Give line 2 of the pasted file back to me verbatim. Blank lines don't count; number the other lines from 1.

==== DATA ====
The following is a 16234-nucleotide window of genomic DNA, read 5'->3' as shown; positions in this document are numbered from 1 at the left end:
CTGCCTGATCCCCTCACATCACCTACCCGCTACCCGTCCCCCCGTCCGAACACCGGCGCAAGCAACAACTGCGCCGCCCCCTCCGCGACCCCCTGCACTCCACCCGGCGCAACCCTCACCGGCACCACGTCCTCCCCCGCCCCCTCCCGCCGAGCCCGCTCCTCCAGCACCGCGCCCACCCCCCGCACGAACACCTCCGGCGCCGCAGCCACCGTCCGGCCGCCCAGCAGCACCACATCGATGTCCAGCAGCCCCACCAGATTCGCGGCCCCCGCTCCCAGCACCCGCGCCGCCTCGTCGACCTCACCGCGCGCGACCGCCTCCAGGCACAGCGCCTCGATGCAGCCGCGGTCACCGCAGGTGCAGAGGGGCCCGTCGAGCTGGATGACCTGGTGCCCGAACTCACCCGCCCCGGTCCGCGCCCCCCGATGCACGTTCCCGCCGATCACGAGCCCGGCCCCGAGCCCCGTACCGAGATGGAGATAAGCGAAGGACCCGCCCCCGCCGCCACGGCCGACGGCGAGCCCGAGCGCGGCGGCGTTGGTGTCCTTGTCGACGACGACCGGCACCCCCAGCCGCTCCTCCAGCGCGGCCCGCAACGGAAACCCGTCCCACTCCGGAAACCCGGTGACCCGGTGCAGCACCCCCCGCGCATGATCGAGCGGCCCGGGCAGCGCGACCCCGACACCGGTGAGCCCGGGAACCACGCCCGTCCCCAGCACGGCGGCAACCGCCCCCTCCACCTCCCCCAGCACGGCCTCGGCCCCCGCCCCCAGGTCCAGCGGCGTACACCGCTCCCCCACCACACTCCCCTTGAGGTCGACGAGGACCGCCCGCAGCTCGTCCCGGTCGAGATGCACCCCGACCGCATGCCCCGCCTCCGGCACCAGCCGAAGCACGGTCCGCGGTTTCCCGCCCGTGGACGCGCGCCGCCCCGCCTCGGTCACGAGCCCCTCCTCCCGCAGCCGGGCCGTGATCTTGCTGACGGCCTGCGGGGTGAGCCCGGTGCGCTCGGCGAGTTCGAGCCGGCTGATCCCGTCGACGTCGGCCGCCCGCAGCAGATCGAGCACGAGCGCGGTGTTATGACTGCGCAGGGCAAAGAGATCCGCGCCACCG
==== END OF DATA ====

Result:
CTGCCTGATCCCCTCACATCACCTACCCGCTACCCGTCCCCCCGTCCGAACACCGGCGCAAGCAACAACTGCGCCGCCCCCTCCGCGACCCCCTGCACTCCACCCGGCGCAACCCTCACCGGCACCACGTCCTCCCCCGCCCCCTCCCGCCGAGCCCGCTCCTCCAGCACCGCGCCCACCCCCCGCACGAACACCTCCGGCGCCGCAGCCACCGTCCGGCCGCCCAGCAGCACCACATCGATGTCCAGCAGCCCCACCAGATTCGCGGCCCCCGCTCCCAGCACCCGCGCCGCCTCGTCGACCTCACCGCGCGCGACCGCCTCCAGGCACAGCGCCTCGATGCAGCCGCGGTCACCGCAGGTGCAGAGGGGCCCGTCGAGCTGGATGACCTGGTGCCCGAACTCACCCGCCCCGGTCCGCGCCCCCCGATGCACGTTCCCGCCGATCACGAGCCCGGCCCCGAGCCCCGTACCGAGATGGAGATAAGCGAAGGACCCGCCCCCGCCGCCACGGCCGACGGCGAGCCCGAGCGCGGCGGCGTTGGTGTCCTTGTCGACGACGACCGGCACCCCCAGCCGCTCCTCCAGCGCGGCCCGCAACGGAAACCCGTCCCACTCCGGAAACCCGGTGACCCGGTGCAGCACCCCCCGCGCATGATCGAGCGGCCCGGGCAGCGCGACCCCGACACCGGTGAGCCCGGGAACCACGCCCGTCCCCAGCACGGCGGCAACCGCCCCCTCCACCTCCCCCAGCACGGCCTCGGCCCCCGCCCCCAGGTCCAGCGGCGTACACCGCTCCCCCACCACACTCCCCTTGAGGTCGACGAGGACCGCCCGCAGCTCGTCCCGGTCGAGATGCACCCCGACCGCATGCCCCGCCTCCGGCACCAGCCGAAGCACGGTCCGCGGTTTCCCGCCCGTGGACGCGCGCCGCCCCGCCTCGGTCACGAGCCCCTCCTCCCGCAGCCGGGCCGTGATCTTGCTGACGGCCTGCGGGGTGAGCCCGGTGCGCTCGGCGAGTTCGAGCCGGCTGATCCCGTCGACGTCGGCCGCCCGCAGCAGATCGAGCACGAGCGCGGTGTTATGACTGCGCAGGGCAAAGAGATCCGCGCCACCG